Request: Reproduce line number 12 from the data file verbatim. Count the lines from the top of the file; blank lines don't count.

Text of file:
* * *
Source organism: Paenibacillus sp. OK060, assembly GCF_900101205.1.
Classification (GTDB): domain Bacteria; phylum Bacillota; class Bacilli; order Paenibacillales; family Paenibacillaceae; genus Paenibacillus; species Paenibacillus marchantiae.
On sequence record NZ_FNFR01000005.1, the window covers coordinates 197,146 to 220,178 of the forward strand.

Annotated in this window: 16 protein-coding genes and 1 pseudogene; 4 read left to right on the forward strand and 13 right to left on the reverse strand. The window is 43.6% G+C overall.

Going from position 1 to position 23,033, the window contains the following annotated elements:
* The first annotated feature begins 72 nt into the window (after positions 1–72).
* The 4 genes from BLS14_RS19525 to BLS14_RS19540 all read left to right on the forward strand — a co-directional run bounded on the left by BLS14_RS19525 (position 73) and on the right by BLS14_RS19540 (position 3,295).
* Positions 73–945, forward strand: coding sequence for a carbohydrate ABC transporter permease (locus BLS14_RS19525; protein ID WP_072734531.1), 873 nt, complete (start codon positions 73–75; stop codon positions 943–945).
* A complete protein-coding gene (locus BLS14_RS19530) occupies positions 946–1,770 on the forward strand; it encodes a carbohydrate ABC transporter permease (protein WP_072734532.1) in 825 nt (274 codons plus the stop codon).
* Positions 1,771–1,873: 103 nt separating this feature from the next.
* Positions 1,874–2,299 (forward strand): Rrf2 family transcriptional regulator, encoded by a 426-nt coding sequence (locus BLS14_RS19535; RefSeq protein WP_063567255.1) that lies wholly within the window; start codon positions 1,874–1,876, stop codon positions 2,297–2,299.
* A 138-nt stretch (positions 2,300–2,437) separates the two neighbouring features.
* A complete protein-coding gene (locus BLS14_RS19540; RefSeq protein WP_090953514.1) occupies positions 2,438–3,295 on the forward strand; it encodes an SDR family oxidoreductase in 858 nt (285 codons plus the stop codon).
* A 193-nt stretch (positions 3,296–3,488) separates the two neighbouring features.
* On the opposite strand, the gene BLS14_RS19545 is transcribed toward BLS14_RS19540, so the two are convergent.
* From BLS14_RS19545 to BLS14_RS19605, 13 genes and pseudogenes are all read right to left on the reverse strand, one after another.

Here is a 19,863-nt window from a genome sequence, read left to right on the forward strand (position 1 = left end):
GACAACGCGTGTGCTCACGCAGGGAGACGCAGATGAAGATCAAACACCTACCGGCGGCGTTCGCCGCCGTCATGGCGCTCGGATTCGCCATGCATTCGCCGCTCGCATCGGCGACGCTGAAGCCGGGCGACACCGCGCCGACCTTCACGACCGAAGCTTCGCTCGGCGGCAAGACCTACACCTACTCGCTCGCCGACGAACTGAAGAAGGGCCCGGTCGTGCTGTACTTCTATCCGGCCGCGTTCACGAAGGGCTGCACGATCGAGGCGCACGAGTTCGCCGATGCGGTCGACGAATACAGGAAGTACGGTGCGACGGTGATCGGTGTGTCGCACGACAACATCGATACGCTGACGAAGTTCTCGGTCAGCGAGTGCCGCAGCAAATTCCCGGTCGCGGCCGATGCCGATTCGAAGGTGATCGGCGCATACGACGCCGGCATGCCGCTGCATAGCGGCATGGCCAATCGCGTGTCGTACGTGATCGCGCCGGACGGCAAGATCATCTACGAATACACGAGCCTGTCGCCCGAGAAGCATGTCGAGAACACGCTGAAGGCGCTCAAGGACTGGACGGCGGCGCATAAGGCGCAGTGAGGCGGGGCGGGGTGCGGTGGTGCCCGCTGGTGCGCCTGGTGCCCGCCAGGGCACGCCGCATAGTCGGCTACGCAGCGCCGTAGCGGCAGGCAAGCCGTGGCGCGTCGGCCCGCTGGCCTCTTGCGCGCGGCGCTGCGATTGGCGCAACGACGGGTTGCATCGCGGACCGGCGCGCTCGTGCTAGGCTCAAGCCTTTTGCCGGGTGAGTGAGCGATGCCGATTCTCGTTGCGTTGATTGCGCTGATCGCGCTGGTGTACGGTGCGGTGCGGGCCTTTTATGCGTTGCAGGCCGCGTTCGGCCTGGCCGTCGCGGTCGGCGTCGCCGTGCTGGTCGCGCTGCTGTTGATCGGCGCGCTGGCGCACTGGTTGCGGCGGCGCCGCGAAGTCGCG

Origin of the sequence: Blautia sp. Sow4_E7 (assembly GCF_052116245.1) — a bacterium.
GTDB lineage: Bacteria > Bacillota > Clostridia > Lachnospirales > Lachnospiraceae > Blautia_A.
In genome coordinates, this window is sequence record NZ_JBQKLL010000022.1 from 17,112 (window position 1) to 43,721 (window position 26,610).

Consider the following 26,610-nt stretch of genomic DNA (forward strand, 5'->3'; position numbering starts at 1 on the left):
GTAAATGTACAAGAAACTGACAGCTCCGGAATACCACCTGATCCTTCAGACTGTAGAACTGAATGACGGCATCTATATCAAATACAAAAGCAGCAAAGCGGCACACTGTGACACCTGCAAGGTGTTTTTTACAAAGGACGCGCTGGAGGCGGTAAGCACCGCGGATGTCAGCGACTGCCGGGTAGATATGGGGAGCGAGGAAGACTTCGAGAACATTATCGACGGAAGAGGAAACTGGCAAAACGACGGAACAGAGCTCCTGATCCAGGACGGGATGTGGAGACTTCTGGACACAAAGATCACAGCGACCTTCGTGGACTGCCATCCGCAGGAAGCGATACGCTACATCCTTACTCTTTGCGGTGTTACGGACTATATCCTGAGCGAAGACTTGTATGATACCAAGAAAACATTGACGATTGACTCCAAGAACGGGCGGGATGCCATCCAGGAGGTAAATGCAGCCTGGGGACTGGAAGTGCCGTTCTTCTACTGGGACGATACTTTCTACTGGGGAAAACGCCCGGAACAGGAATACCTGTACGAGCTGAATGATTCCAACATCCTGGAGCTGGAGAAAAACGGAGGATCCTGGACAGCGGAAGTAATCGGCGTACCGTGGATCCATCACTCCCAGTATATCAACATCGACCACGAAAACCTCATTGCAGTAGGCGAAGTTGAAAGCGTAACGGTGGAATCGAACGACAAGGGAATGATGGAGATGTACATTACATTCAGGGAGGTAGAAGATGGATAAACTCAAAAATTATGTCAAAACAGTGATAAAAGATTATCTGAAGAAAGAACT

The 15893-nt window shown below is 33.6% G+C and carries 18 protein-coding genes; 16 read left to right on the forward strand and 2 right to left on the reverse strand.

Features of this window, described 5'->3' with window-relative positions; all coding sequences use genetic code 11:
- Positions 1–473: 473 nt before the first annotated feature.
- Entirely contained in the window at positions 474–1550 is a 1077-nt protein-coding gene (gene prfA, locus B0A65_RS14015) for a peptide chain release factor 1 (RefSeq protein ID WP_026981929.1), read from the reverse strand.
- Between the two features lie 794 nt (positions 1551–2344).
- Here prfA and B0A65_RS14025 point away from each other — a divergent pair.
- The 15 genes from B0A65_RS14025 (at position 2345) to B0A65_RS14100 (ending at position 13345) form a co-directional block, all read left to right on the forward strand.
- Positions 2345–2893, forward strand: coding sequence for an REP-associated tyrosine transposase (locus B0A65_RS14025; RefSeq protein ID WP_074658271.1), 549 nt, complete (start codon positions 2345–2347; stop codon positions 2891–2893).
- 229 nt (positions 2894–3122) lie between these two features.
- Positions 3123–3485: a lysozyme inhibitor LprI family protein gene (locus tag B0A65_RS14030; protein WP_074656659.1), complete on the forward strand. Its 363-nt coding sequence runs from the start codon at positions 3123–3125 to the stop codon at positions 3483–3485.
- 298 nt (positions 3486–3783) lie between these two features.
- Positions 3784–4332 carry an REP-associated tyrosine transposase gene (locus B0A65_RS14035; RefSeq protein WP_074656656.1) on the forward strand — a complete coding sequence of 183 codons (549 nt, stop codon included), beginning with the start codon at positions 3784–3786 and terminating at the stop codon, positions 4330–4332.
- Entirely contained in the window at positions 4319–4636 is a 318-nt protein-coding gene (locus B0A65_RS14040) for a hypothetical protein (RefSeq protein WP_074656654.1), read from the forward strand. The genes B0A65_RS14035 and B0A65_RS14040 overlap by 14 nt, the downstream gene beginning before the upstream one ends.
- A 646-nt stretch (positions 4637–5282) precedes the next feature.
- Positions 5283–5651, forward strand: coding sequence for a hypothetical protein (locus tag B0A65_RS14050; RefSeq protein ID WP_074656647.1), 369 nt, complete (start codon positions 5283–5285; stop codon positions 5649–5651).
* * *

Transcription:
* A 138-nt stretch (positions 2,300–2,437) separates the two neighbouring features.